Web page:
You do this in order to learn how to avoid getting in trouble and how to win the approval of your superiors, to learn which sorts of behaviors can lead to raises and promotions, and which behaviors will lead to a career dead-end.
You learn what will earn
you a pat on the back from a leader, which can be extremely
egoically gratifying and incentivizing in and of itself.
Reporters might not always be consciously aware of all the pro-establishment guidelines they're expected to follow in order to advance their careers, but they know how the reporters who've ascended to the top of the media ladder conduct themselves, and they see how the journalists who win the accolades behave.
With the help of editors and peers you quickly learn where all the third rails and sacred cows are, and when to shut your mouth about the elephant in the room.
And for those rare times that all these filtration devices fail to adequately filter out dissident ideas, you see the example that gets made of those few who slip between the cracks, like CNN contributor Marc Lamont Hill for his defense of Palestinian human rights or Phil Donahue for his opposition to the Iraq invasion.
So plutocrats own the mass media and platform status quo-friendly voices, which creates an environment full of peer pressure to conform and workplace pressure to advance establishment-friendly narratives.
Add to this the phenomenon of access journalism, wherein journalists are incentivized to cozy up to power and pitch softball questions to officials in order to gain access to them, and things get even more slanted.
It's easy to understand how all this can create an environment of consensus which has nothing to do with facts or reality, but rather with what narratives favor the US-centralized empire and the plutocrats who control it.
But all those dynamics aren't the only factors going into making sure a consensus worldview is maintained.
Remember that hypothetical CIA officer I mentioned earlier who isn't actively leaning over every journalist's shoulder and dictating what they tweet?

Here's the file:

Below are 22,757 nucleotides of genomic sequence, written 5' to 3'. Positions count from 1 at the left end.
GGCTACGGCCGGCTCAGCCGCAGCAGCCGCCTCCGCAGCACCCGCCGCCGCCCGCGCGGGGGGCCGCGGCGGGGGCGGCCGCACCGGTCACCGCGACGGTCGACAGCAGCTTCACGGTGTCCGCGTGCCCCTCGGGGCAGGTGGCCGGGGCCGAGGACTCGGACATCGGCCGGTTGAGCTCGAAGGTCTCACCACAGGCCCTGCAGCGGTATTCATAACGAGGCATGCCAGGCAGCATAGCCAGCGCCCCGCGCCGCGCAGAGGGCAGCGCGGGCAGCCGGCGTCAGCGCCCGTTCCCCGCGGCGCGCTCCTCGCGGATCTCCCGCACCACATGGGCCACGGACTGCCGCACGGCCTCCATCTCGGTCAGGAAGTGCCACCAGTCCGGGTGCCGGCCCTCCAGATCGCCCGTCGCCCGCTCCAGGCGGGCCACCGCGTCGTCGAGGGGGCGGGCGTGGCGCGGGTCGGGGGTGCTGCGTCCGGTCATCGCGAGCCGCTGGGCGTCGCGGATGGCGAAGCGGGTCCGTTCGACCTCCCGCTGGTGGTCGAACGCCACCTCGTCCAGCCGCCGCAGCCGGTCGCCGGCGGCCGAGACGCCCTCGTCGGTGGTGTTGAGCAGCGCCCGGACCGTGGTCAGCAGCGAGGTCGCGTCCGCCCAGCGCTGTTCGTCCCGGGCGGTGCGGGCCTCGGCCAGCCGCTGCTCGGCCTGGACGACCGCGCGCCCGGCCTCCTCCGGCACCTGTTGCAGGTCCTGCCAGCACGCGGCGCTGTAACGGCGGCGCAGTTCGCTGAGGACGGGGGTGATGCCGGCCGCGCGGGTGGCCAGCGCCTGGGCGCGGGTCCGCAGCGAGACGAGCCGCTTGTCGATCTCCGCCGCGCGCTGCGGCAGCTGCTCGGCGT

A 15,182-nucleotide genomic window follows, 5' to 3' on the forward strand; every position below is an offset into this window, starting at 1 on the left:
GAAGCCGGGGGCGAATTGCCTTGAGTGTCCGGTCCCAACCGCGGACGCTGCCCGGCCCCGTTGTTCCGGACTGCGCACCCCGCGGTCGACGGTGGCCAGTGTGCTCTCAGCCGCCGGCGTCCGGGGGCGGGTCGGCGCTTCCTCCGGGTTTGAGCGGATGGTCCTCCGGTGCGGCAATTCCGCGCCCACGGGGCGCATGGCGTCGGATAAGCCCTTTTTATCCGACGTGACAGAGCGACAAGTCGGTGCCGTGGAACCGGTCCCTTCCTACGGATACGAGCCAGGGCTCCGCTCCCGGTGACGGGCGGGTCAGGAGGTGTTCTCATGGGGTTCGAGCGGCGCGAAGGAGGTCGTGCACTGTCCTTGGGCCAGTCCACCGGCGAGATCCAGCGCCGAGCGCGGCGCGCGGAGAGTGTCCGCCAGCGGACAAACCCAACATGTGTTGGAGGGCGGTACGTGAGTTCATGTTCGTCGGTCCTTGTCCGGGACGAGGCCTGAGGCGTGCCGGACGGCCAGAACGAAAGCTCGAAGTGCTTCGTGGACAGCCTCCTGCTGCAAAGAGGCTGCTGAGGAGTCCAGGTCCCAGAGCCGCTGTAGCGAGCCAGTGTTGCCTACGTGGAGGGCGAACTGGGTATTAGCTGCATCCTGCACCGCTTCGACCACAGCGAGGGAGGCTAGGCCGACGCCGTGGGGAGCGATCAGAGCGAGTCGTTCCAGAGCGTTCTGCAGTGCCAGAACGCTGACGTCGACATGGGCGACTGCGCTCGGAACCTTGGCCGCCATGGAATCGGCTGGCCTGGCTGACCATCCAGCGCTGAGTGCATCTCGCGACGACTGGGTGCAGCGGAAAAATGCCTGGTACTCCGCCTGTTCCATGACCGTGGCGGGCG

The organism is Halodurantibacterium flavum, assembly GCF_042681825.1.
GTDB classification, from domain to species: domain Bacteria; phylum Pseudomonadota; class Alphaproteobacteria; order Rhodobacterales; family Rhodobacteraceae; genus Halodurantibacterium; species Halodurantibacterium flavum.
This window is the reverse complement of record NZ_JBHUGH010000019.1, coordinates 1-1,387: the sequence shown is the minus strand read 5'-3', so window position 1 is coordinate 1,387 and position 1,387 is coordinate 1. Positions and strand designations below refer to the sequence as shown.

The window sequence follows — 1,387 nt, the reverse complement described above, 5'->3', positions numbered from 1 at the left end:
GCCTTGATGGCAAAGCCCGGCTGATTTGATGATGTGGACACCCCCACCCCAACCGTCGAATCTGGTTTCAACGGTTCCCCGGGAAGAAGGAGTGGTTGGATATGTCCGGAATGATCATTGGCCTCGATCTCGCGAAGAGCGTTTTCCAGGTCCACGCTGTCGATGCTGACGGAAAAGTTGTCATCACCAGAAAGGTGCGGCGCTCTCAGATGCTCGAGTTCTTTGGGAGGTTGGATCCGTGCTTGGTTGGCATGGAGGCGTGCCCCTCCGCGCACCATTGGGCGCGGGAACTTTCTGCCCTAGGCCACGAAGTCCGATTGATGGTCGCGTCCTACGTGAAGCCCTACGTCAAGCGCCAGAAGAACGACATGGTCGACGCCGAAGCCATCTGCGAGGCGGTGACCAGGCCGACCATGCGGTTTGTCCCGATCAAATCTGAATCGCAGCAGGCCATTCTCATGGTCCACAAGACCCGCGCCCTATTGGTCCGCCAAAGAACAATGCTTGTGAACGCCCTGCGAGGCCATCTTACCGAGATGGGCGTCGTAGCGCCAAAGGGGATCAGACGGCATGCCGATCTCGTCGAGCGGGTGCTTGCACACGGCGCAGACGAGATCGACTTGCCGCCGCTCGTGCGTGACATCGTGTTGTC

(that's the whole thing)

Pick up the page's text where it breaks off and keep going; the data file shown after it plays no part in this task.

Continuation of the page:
Well, just because he's
not dictating every word produced by the mass media machine doesn't
mean he's not involved.
It is a known and undisputed fact that the Central Intelligence Agency (CIA) has been intimately involved in America's news media since the 1950s, and it remains so to this day.
In 2014 it was a scandal when reporter Ken Dilanian was caught collaborating with the CIA in his publications, but now veterans of the US intelligence community like John Brennan and James Clapper openly fill out the line-up of talking heads on MSNBC and CNN.
Just recently The Guardian published a lie-filled smear piece on Julian Assange which was almost certainly the result of the outlet's collaboration with one or more intelligence and/or defense agencies, and when that article caused an outcry it was defended as the likely result of Russian disinformation in an evidence-free article by a CIA veteran who was permitted to publish anonymously in Politico.
The Washington Post is solely owned by Jeff Bezos, who is a CIA contractor, and who we may be certain did not purchase the Post under the illusion that newspapers were about to make a lucrative comeback.
agencies are deeply involved in the workings of western news media,
in many ways we know about, and in far more ways we don't know
I sometimes get people telling me,
But it doesn't work that way...
If the TV tells you a celebrity has died then it's probably true, and if they say it's about to rain you should probably roll up your car windows. If they lied about everything all the time they would instantly lose all credibility, and their ability to propagandize effectively would be lost.
only when they have to, and only as much as they need
This is the system of
narrative manipulation we are up against when we try to sow
dissident ideas into public consciousness, and as the old adage
goes, it is easier to fool people than to convince them that they
have been fooled.
The unelected power establishment,
...trust in the mass media is at an all-time low, and it's continuing to plummet.
More and more people are
waking up to the fact that they are being lied to,
which is good, because the only thing keeping them from pushing for
real change is the fact that there are all these screens in
everyone's lives telling them that real change isn't needed.
A populist information
revolution is looking more winnable than ever...